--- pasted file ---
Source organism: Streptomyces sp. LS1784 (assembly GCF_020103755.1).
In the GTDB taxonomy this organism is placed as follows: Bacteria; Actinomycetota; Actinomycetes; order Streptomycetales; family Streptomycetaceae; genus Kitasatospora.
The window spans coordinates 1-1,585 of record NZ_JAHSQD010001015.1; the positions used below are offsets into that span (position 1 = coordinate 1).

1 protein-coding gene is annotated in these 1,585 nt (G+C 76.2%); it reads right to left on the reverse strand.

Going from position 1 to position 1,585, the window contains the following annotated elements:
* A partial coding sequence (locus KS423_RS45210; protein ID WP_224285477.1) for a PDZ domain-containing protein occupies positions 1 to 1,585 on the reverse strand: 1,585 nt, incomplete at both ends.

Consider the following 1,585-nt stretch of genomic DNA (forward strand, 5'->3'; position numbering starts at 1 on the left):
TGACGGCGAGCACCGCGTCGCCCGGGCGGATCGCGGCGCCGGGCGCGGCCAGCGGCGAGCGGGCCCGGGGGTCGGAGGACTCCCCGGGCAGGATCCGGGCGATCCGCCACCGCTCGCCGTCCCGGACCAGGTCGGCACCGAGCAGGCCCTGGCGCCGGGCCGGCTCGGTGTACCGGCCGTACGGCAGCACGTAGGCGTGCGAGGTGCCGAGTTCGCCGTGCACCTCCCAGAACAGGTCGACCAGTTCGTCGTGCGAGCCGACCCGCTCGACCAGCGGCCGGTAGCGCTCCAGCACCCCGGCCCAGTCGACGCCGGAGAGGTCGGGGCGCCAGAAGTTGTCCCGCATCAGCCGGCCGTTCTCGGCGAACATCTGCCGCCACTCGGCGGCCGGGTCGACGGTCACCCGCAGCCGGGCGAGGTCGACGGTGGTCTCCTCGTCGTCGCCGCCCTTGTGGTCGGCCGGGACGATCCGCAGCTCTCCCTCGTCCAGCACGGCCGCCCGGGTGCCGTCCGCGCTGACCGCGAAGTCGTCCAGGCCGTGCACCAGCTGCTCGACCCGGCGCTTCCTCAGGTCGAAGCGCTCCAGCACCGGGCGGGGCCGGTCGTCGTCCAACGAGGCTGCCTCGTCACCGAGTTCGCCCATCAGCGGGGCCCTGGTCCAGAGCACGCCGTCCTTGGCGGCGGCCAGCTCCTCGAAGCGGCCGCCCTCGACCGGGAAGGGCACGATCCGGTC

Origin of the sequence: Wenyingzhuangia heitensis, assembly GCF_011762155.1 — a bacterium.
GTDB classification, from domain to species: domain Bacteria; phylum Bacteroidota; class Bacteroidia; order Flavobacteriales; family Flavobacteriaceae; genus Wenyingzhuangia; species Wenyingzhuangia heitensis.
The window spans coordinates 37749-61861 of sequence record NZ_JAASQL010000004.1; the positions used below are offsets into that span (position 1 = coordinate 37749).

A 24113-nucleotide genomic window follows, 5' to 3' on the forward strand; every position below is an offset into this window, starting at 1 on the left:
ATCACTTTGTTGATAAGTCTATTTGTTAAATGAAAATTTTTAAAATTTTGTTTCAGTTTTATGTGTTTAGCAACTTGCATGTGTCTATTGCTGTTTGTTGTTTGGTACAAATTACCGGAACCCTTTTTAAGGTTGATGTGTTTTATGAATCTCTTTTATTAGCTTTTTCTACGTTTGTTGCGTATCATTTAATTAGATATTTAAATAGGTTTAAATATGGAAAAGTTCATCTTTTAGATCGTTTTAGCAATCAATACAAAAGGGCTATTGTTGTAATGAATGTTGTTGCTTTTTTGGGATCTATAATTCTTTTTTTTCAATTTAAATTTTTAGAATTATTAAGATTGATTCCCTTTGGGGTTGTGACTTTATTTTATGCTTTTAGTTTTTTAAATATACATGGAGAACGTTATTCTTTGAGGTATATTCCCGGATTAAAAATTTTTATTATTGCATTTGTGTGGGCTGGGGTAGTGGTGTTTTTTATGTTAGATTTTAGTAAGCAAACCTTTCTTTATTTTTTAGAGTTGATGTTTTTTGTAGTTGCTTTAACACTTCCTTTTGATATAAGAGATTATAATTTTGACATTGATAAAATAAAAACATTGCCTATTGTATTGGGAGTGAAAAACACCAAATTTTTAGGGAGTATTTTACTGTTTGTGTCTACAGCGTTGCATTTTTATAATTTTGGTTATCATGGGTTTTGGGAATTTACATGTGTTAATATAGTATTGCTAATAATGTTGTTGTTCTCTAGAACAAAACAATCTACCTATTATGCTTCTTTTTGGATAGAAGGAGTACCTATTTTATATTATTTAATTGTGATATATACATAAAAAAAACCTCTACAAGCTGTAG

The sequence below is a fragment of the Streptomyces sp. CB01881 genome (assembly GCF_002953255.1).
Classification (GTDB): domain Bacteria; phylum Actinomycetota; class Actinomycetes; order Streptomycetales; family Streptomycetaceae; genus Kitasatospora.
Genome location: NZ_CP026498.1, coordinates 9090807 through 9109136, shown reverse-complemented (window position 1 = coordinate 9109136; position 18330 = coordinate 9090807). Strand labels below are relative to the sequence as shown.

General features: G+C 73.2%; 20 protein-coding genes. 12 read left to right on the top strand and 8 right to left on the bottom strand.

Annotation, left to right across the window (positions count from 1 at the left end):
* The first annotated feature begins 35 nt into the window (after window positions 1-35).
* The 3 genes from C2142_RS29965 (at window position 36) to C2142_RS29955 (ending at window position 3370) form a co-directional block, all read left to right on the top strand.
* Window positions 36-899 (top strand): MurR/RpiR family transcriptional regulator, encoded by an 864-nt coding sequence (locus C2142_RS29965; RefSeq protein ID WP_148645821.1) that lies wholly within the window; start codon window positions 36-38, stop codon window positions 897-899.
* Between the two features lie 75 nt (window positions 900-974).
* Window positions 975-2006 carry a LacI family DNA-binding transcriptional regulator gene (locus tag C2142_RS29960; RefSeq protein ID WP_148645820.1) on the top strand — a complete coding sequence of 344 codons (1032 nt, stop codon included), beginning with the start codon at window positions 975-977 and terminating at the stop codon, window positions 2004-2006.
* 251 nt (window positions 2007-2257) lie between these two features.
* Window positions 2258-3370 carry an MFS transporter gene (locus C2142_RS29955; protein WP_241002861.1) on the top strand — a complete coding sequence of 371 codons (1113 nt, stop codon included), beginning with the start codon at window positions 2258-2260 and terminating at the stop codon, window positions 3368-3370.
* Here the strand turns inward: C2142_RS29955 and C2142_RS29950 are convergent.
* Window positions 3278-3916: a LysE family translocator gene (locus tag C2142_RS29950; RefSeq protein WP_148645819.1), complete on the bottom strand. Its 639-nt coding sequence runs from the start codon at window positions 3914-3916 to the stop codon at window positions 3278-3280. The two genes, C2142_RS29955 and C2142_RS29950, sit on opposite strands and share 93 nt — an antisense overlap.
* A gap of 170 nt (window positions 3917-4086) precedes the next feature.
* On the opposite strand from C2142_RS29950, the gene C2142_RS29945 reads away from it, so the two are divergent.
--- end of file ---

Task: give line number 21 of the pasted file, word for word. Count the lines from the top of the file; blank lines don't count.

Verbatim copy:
* Window positions 36-899 (top strand): MurR/RpiR family transcriptional regulator, encoded by an 864-nt coding sequence (locus C2142_RS29965; RefSeq protein ID WP_148645821.1) that lies wholly within the window; start codon window positions 36-38, stop codon window positions 897-899.